Family of mentally ill Anaheim man say police choked and beat him during fatal 2018 arrest
The family of a mentally ill Anaheim man who died in police custody last year has accused the arresting officers of choking him and failing to render medical aid after the violent clash, according to a federal lawsuit.
Justin Perkins, 38, was beaten with batons and choked by two Anaheim officers at an apartment complex around 8:30 a.m. on Oct. 27, the lawsuit alleges. Perkins collapsed after the altercation, and the suit accuses the officers — identified as Shao Wang and Kenny Lee — of failing to get him medical aid for nearly 45 minutes.
The suit contends Perkins’ “body and organs were severely damaged due to lack of oxygen,” leading to his death on Oct. 31.
In a statement released last year, Anaheim police said the officers were responding to reports of an assault on an employee at the apartment complex. Famed Bay Area civil rights attorney John Burris, who is representing the family, said Perkins was diagnosed with bipolar disorder and schizophrenia when he was 18 and was “very child-like in his mannerisms.”
Perkins, who lived with his uncle at the apartment complex, may have gotten into a disagreement with an employee at the building and struck him, according to Burris. Still, Burris said, the responding officers’ failure to recognize Perkins’ condition escalated the conflict.
“During their attempted arrest, the defendant officers repeatedly struck Perkins about his head, face, and body with closed fists,” the suit read. “Justin’s uncle, Mike Perkins, stood within feet of the struggle and shouted to the defendant officers, ‘He’s not trying to hurt you! He’s just scared; he has a mental disorder!’ ”
Burris held a press conference in Anaheim to announce the lawsuit Monday morning, before he and Perkins’ mother led several dozen people on a march toward the police department’s headquarters.
Authorities have said Wang and Lee were seriously injured by Perkins, who suffered a heart attack within minutes of the clash. Sgt. Daron Wyatt, an Anaheim police spokesman, declined to elaborate on the injuries the officers suffered, citing confidentiality laws governing the release of medical records. Burris said he believes Perkins bit one of the officers, but could not provide any other information about their injuries.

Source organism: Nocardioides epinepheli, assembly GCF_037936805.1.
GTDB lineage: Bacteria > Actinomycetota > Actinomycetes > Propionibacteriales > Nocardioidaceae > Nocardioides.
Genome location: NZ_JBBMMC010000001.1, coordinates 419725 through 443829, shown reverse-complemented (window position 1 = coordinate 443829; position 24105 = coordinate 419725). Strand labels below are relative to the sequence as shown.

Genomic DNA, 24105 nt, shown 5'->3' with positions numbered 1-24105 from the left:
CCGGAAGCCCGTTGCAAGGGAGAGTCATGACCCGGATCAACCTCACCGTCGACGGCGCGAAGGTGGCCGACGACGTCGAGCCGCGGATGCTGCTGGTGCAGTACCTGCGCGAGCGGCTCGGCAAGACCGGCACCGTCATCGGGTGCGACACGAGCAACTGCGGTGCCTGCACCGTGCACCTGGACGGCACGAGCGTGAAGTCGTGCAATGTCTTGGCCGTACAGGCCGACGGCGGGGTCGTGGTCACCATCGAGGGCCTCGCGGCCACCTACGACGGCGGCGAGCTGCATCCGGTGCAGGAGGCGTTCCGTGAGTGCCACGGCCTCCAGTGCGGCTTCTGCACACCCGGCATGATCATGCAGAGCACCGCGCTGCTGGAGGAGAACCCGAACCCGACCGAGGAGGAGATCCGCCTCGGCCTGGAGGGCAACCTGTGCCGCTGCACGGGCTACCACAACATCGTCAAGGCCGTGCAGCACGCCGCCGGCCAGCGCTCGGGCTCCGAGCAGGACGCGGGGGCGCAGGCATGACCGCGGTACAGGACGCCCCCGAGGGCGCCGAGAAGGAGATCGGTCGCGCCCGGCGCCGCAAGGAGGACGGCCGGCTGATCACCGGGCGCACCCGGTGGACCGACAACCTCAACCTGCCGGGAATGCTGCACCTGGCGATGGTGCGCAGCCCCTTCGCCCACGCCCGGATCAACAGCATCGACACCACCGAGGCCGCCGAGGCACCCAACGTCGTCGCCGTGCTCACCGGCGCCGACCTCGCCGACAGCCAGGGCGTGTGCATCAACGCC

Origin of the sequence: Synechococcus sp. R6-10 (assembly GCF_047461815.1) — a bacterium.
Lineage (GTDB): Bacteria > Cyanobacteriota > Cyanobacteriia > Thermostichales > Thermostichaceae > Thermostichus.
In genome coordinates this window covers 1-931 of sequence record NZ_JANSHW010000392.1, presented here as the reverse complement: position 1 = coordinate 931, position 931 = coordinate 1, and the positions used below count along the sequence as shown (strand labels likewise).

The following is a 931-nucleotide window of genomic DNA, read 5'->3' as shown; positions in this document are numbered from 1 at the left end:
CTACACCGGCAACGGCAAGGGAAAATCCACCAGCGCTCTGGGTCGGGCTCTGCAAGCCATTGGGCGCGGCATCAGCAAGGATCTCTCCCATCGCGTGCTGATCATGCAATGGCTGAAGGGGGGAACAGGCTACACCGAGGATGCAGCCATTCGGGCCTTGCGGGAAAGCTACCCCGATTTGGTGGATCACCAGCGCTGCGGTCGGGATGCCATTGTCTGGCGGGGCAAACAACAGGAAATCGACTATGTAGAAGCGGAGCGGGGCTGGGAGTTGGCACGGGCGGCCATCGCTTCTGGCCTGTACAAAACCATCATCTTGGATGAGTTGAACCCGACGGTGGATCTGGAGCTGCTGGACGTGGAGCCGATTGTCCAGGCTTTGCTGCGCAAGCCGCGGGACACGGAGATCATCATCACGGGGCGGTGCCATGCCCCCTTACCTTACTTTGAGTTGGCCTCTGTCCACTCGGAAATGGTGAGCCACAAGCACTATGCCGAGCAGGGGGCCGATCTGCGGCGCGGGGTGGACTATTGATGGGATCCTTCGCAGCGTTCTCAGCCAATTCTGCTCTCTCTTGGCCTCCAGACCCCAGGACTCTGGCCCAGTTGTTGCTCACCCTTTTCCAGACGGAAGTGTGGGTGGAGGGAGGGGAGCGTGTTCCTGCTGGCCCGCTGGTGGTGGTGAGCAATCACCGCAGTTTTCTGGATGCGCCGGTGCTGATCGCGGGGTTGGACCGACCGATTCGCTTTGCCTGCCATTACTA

Officers at the scene “performed CPR until paramedics arrived and transported the suspect to a local hospital,” the department said last year.
“Our thoughts go out to any family that has lost a loved one. Our officers responded to a call for help for someone being assaulted and acted in their duty as peace officers,” Mike Lyster, a city spokesman, said in a statement Monday. “They sustained serious injuries and have yet to be cleared to return to work. Beyond that, we want to respect all involved by letting reviews of the incident and any legal process play out.”
The incident was captured by the officers’ body cameras, according to Wyatt, who said the video would not be made public until the Orange County district attorney’s office completed its review of the case.
Burris has called on city officials to make the video public sooner and said Perkins’ death was indicative of a larger issue in law enforcement, as officers often struggle to calm interactions with the mentally ill.
“They could have and should have realized who they were dealing with at the very beginning,” he said. “You don’t create the confrontation.”
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